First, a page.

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Over-expression of an endogenous milk protein gene in transgenic mice is associated with impaired mammary alveolar development and a milchlos phenotype
Year:
1991
Source of publication :
Mechanisms of Development
Authors :
Shamay, Avi
;
.
Volume :
36
Co-Authors:
Burdon, T., Laboratory of Biochemistry and Metabolism, National Institutes of Health, Bethesda, MD 20892, United States
Wall, R.J., Reproduction Laboratory, Agricultural Research Service, United States Department of Agriculture, Beltsville, MD 20705, United States
Shamay, A., Laboratory of Biochemistry and Metabolism, National Institutes of Health, Bethesda, MD 20892, United States
Smith, G.H., Laboratory of Tumor Immunology and Biology, National Cancer Institute, Bethesda, MD 20892, United States
Hennighausen, L., Laboratory of Biochemistry and Metabolism, National Institutes of Health, Bethesda, MD 20892, United States
Facilitators :
From page:
67
To page:
74
(
Total pages:
8
)
Abstract:
The whey acidic protein (WAP) gene is expressed in mammary epithelial cells at late pregnancy and throughout lactation. We have generated transgenic mice in which a mouse WAP transgene is expressed precociously in pregnancy. From 13 founder mice bearing WAP transgenes, two female founders and the daughters from a male founder failed to lactate and nurture their offspring. We named this phenotype milchlos. Mammary tissue from postpartum milchlos mice was underdeveloped, contained too few alveoli and resembled the glands of non-transgenic mid-pregnant mice. The hypothesis that alveolar development in milchlos mice was functionally arrested in a prelactational state is consistent with low levels of α-lactalbumin mRNA, and an unidentified keratin RNA in mammary tissue from postpartum mice. Defects in alveolar function in milchlos mice were detected at mid-pregnancy; in non-transgenic mice, WAP was secreted into the alveolar lumen but remained preferentially in the cytoplasm of the alveolar epithelial cells in the milchlos mice. Since deregulated WAP expression resulted in impaired mammary development, it is possible that WAP plays a regulatory role in the terminal differentiation and development of mammary alveolar cells. © 1991.
Note:
Related Files :
Animal
Development
Female
gene expression
Male
mice
phenotype
pregnancy
Show More
Related Content
More details
DOI :
10.1016/0925-4773(91)90073-F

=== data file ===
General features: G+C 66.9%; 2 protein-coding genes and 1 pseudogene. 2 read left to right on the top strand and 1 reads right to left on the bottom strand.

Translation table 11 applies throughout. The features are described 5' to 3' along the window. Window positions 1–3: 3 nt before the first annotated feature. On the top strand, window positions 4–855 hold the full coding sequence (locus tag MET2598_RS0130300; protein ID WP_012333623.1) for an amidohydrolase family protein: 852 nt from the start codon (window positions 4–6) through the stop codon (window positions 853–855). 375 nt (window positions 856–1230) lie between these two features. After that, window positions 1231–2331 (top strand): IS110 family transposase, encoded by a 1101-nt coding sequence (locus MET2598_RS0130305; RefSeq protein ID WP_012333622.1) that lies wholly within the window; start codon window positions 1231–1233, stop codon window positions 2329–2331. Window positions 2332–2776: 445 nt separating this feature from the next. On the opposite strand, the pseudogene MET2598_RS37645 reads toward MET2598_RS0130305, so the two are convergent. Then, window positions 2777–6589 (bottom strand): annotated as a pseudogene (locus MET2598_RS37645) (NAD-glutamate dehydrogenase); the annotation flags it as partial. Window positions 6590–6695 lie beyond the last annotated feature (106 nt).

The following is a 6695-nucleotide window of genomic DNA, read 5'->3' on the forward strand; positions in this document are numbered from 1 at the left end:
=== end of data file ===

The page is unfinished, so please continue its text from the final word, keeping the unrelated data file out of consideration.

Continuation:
Article number:
Affiliations:
Database:
Scopus
Publication Type:
article
;
.
Language:
English
Editors' remarks:
ID:
30418
Last updated date:
02/03/2022 17:27
Creation date:
17/04/2018 00:54
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Scientific Publication
Over-expression of an endogenous milk protein gene in transgenic mice is associated with impaired mammary alveolar development and a milchlos phenotype
36
Burdon, T., Laboratory of Biochemistry and Metabolism, National Institutes of Health, Bethesda, MD 20892, United States
Wall, R.J., Reproduction Laboratory, Agricultural Research Service, United States Department of Agriculture, Beltsville, MD 20705, United States
Shamay, A., Laboratory of Biochemistry and Metabolism, National Institutes of Health, Bethesda, MD 20892, United States
Smith, G.H., Laboratory of Tumor Immunology and Biology, National Cancer Institute, Bethesda, MD 20892, United States
Hennighausen, L., Laboratory of Biochemistry and Metabolism, National Institutes of Health, Bethesda, MD 20892, United States
Over-expression of an endogenous milk protein gene in transgenic mice is associated with impaired mammary alveolar development and a milchlos phenotype
The whey acidic protein (WAP) gene is expressed in mammary epithelial cells at late pregnancy and throughout lactation. We have generated transgenic mice in which a mouse WAP transgene is expressed precociously in pregnancy. From 13 founder mice bearing WAP transgenes, two female founders and the daughters from a male founder failed to lactate and nurture their offspring. We named this phenotype milchlos. Mammary tissue from postpartum milchlos mice was underdeveloped, contained too few alveoli and resembled the glands of non-transgenic mid-pregnant mice. The hypothesis that alveolar development in milchlos mice was functionally arrested in a prelactational state is consistent with low levels of α-lactalbumin mRNA, and an unidentified keratin RNA in mammary tissue from postpartum mice. Defects in alveolar function in milchlos mice were detected at mid-pregnancy; in non-transgenic mice, WAP was secreted into the alveolar lumen but remained preferentially in the cytoplasm of the alveolar epithelial cells in the milchlos mice. Since deregulated WAP expression resulted in impaired mammary development, it is possible that WAP plays a regulatory role in the terminal differentiation and development of mammary alveolar cells. © 1991.
Scientific Publication
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